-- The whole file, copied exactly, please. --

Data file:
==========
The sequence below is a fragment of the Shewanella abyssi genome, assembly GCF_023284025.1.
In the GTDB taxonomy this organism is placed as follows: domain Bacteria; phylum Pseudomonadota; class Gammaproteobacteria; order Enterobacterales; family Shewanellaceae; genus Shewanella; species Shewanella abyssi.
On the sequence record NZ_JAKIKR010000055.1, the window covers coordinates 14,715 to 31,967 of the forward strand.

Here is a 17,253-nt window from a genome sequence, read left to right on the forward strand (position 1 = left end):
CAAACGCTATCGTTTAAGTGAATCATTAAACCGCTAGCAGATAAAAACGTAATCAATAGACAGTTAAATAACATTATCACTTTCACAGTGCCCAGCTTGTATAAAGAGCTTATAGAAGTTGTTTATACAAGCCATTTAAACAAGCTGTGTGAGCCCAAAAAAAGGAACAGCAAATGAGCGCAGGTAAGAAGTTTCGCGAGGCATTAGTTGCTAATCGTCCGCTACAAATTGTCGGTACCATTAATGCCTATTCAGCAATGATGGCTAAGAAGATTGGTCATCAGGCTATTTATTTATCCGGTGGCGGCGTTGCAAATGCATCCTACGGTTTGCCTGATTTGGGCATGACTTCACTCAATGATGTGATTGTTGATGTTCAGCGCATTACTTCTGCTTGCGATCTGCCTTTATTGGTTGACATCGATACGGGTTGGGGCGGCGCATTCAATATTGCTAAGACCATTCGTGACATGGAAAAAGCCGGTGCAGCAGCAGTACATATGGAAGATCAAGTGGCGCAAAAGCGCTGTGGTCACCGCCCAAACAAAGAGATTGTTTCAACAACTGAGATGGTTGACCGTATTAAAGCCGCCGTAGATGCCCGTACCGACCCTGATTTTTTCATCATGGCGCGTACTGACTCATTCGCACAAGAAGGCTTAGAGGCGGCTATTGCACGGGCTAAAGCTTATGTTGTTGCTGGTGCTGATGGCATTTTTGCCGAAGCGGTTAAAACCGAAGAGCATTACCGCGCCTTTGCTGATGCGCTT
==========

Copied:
The sequence below is a fragment of the Shewanella abyssi genome, assembly GCF_023284025.1.
In the GTDB taxonomy this organism is placed as follows: domain Bacteria; phylum Pseudomonadota; class Gammaproteobacteria; order Enterobacterales; family Shewanellaceae; genus Shewanella; species Shewanella abyssi.
On the sequence record NZ_JAKIKR010000055.1, the window covers coordinates 14,715 to 31,967 of the forward strand.

Here is a 17,253-nt window from a genome sequence, read left to right on the forward strand (position 1 = left end):
CAAACGCTATCGTTTAAGTGAATCATTAAACCGCTAGCAGATAAAAACGTAATCAATAGACAGTTAAATAACATTATCACTTTCACAGTGCCCAGCTTGTATAAAGAGCTTATAGAAGTTGTTTATACAAGCCATTTAAACAAGCTGTGTGAGCCCAAAAAAAGGAACAGCAAATGAGCGCAGGTAAGAAGTTTCGCGAGGCATTAGTTGCTAATCGTCCGCTACAAATTGTCGGTACCATTAATGCCTATTCAGCAATGATGGCTAAGAAGATTGGTCATCAGGCTATTTATTTATCCGGTGGCGGCGTTGCAAATGCATCCTACGGTTTGCCTGATTTGGGCATGACTTCACTCAATGATGTGATTGTTGATGTTCAGCGCATTACTTCTGCTTGCGATCTGCCTTTATTGGTTGACATCGATACGGGTTGGGGCGGCGCATTCAATATTGCTAAGACCATTCGTGACATGGAAAAAGCCGGTGCAGCAGCAGTACATATGGAAGATCAAGTGGCGCAAAAGCGCTGTGGTCACCGCCCAAACAAAGAGATTGTTTCAACAACTGAGATGGTTGACCGTATTAAAGCCGCCGTAGATGCCCGTACCGACCCTGATTTTTTCATCATGGCGCGTACTGACTCATTCGCACAAGAAGGCTTAGAGGCGGCTATTGCACGGGCTAAAGCTTATGTTGTTGCTGGTGCTGATGGCATTTTTGCCGAAGCGGTTAAAACCGAAGAGCATTACCGCGCCTTTGCTGATGCGCTT